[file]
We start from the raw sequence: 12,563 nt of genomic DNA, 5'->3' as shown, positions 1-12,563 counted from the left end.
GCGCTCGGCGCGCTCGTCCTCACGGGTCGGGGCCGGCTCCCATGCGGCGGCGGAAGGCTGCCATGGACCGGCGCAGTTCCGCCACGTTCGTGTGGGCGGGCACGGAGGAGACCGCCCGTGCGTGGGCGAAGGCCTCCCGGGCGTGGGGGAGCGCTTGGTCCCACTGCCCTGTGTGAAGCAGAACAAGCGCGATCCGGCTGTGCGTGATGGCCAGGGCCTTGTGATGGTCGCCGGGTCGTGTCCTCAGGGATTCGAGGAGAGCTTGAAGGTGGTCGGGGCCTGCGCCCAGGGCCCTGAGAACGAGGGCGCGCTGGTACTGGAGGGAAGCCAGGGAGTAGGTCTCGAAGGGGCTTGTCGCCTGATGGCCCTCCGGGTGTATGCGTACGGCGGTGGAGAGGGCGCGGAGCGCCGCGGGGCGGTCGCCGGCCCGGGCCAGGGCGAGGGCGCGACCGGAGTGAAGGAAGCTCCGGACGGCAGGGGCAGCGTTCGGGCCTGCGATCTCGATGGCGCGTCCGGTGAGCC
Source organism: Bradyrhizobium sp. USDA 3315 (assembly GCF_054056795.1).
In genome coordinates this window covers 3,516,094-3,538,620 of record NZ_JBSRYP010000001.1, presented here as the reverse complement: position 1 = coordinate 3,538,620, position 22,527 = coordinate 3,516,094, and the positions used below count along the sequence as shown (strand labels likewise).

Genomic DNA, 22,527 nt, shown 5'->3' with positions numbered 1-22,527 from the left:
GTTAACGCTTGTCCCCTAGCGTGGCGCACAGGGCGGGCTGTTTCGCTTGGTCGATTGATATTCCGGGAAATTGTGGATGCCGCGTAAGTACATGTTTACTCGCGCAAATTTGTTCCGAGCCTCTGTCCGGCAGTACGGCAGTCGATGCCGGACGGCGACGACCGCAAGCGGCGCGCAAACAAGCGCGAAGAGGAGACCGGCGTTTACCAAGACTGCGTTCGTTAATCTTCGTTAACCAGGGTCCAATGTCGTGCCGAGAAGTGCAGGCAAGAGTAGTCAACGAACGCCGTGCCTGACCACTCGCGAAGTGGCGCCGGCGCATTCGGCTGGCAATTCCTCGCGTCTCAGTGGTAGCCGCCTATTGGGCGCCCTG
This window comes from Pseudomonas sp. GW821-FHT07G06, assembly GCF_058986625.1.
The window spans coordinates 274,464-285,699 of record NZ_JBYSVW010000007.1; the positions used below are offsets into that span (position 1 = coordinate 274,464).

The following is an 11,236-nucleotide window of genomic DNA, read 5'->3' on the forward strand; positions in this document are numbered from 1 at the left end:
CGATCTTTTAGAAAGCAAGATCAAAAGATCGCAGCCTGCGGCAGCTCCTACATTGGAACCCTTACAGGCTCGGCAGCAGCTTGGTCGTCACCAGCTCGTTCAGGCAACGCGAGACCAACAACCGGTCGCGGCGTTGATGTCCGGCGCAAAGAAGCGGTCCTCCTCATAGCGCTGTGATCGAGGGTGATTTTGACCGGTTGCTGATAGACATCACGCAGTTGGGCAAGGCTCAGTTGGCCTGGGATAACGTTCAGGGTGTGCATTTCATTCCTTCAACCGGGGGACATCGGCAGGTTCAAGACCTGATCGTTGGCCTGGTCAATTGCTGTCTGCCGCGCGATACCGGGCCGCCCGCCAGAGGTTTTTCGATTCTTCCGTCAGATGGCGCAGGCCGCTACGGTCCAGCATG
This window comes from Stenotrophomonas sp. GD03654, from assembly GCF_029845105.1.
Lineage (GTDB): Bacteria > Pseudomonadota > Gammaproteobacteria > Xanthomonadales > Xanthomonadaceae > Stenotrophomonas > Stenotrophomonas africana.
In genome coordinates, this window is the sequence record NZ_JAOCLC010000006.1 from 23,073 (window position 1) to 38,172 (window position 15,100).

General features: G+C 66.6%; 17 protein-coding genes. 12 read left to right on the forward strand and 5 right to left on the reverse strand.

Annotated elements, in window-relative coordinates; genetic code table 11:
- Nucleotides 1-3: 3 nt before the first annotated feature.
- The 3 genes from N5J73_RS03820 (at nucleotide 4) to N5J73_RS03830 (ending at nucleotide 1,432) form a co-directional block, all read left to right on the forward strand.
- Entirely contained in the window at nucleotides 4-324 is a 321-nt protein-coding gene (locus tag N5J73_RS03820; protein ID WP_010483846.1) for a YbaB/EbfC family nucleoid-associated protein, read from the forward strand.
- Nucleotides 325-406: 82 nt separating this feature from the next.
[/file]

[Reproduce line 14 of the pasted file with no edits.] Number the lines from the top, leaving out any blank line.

General features: G+C 66.6%; 17 protein-coding genes. 12 read left to right on the forward strand and 5 right to left on the reverse strand.